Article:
The cover offered under travel insurance for emergency (unexpected) medical expenses whilst away, is the key benefit of any policy, as care can undoubtedly be expensive, and the last thing you need whilst you’re suffering a medical problem whilst away from home, is to also be worrying about how you are going to manage to pay for treatment. As long as you have selected appropriate cover for all of the activities that you plan to do whilst you’re away, and also declared any pre-existing medical conditions, and paid an additional premium if necessary, then travel insurance will foot the bill.
No matter how thoroughly you research the areas you are travelling to, take sensible precautions and get all of the advised inoculations, you can still suffer an unexpected health problem whilst away. Travel insurance can potentially cover the costs of treatment for altitude sickness, bariatric chamber treatment for suffering ‘the bends’ after a diving incident, the costs of an air ambulance to repatriate you back to the UK for treatment to continue (if appropriate) and also the cost to airlift you off a remote mountainside after a skiing accident.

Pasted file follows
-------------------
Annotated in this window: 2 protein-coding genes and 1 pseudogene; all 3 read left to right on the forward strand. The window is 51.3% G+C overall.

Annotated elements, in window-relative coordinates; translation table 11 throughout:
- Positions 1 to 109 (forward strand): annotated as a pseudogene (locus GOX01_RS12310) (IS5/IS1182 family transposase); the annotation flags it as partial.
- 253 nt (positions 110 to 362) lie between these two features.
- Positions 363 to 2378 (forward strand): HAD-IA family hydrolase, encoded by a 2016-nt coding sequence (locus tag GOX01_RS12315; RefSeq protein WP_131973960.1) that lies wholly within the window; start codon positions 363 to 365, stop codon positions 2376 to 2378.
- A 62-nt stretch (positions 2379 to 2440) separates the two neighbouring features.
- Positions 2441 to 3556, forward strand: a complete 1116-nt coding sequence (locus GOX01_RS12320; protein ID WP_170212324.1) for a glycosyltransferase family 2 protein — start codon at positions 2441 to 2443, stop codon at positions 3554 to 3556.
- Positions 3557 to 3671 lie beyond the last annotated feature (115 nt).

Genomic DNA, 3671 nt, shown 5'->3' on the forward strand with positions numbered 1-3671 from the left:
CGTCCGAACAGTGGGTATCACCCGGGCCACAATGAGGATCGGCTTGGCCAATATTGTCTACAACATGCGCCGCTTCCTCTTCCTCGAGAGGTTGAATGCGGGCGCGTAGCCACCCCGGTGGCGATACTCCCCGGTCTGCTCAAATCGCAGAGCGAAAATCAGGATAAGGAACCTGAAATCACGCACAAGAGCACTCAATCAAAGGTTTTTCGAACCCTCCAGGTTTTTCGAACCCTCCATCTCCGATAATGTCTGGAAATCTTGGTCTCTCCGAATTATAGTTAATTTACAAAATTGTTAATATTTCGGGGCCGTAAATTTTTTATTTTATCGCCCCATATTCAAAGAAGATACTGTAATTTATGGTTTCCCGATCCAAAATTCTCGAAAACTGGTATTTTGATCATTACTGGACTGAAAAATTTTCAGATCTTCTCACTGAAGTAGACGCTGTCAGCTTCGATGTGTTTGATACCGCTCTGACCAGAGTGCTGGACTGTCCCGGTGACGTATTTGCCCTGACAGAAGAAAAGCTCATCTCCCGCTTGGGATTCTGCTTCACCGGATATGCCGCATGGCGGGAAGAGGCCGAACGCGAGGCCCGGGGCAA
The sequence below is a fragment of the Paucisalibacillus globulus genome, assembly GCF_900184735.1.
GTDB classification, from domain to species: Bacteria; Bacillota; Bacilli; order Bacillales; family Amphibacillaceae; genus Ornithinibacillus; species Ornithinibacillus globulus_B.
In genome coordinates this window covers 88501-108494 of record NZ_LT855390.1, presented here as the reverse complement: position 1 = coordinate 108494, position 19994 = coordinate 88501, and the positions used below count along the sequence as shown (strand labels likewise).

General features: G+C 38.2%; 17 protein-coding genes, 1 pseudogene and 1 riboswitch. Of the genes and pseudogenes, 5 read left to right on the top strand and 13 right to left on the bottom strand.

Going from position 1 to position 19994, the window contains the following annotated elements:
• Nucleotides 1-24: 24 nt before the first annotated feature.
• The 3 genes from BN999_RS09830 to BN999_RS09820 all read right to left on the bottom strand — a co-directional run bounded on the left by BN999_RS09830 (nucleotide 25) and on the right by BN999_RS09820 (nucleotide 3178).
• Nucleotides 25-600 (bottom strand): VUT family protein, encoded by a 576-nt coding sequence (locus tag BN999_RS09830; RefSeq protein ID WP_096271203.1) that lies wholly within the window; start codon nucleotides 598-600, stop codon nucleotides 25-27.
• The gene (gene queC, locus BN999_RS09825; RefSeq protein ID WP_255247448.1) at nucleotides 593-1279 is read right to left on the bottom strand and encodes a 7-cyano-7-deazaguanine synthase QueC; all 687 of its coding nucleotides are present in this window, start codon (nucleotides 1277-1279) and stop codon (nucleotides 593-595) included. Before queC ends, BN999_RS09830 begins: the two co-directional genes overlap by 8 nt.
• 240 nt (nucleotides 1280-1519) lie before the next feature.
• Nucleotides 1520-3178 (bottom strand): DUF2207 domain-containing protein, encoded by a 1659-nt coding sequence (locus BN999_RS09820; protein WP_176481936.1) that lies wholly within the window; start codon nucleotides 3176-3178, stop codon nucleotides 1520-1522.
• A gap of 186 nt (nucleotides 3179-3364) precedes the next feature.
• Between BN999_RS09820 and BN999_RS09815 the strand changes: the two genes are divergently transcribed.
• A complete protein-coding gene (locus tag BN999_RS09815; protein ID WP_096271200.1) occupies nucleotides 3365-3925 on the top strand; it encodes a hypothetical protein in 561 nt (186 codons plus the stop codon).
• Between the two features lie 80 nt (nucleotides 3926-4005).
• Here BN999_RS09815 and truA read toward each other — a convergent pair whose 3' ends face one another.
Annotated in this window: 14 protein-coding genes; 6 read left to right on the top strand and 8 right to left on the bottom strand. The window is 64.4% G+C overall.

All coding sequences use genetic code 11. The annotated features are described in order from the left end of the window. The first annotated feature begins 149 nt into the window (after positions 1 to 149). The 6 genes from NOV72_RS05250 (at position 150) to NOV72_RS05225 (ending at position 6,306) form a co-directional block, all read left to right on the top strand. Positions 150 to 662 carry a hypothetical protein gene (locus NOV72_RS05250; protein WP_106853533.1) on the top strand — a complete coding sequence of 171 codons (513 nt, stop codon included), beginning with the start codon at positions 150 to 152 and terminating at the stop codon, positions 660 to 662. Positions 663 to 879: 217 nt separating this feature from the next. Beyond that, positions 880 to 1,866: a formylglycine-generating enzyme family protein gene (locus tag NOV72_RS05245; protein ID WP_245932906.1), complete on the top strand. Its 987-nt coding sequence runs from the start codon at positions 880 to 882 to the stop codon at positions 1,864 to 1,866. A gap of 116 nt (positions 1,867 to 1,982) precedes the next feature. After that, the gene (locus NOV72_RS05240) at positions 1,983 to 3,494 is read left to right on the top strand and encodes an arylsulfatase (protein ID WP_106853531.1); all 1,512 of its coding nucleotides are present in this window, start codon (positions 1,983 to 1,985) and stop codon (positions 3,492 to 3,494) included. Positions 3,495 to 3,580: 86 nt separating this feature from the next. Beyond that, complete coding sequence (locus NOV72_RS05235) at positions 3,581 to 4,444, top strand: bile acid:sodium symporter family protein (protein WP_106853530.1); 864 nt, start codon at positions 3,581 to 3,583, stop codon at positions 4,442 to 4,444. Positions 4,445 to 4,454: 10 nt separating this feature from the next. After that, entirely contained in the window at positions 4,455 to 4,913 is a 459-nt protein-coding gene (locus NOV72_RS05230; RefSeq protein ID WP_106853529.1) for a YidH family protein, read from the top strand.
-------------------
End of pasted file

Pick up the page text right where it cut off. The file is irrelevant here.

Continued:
Instead of being thought of as an optional extra to buy before setting off on your travels, it makes sense to think of travel insurance as an essential purchase to safeguard your finances and ‘future-proof’ against the unexpected (but also very possible) incidents that may crop up as part and parcel of the travelling experience.
Very few people regret buying valid travel insurance, for the peace of mind that it afforded, even if they didn’t need to make a claim, but there are lots (unfortunately) that sorely regret NOT taking out travel insurance, and ultimately paying a heavy price.
Apart from cover for emergency medical treatment and repatriation, travel insurance also offers other key benefits:
– Cancellation and curtailment – if you are unable to travel as planned or need to return early from your trip (for a reason outlined in your policy wording)
– Cover for your personal possessions and valuables, if they get lost or stolen.
– Cover if your passport or personal money gets lost or stolen.
– Cover if you miss your departure away from the UK, or if your trip away is delayed for over 12 hours
(Check the policy wordings of travel insurance carefully to check the cover, and excess applicable, for a policy that you have bought, or are considering buying, to see exactly what you’re covered for)
The best advice at the moment if you’re heading off on your travels anywhere around the world, is to get travel insurance – and if you’re heading to Europe, then bring your EHIC with you too.
Only time will tell, if UK residents will continue to be able to take advantage of the EHIC card in the future, but it’s a certainty that travel insurance will continue to be needed whether the EHIC survives, or not.
Take a look at Go Walkabout Travel Insurance’s range of policies here, and take advantage of a 10% discount code, by ‘liking’ our Facebook page . If you’ve got any questions about our policies, please either send us an email on firstname.lastname@example.org or give us a ring in our office, which is open Monday to Friday 9am to 5pm, on 01424 223 964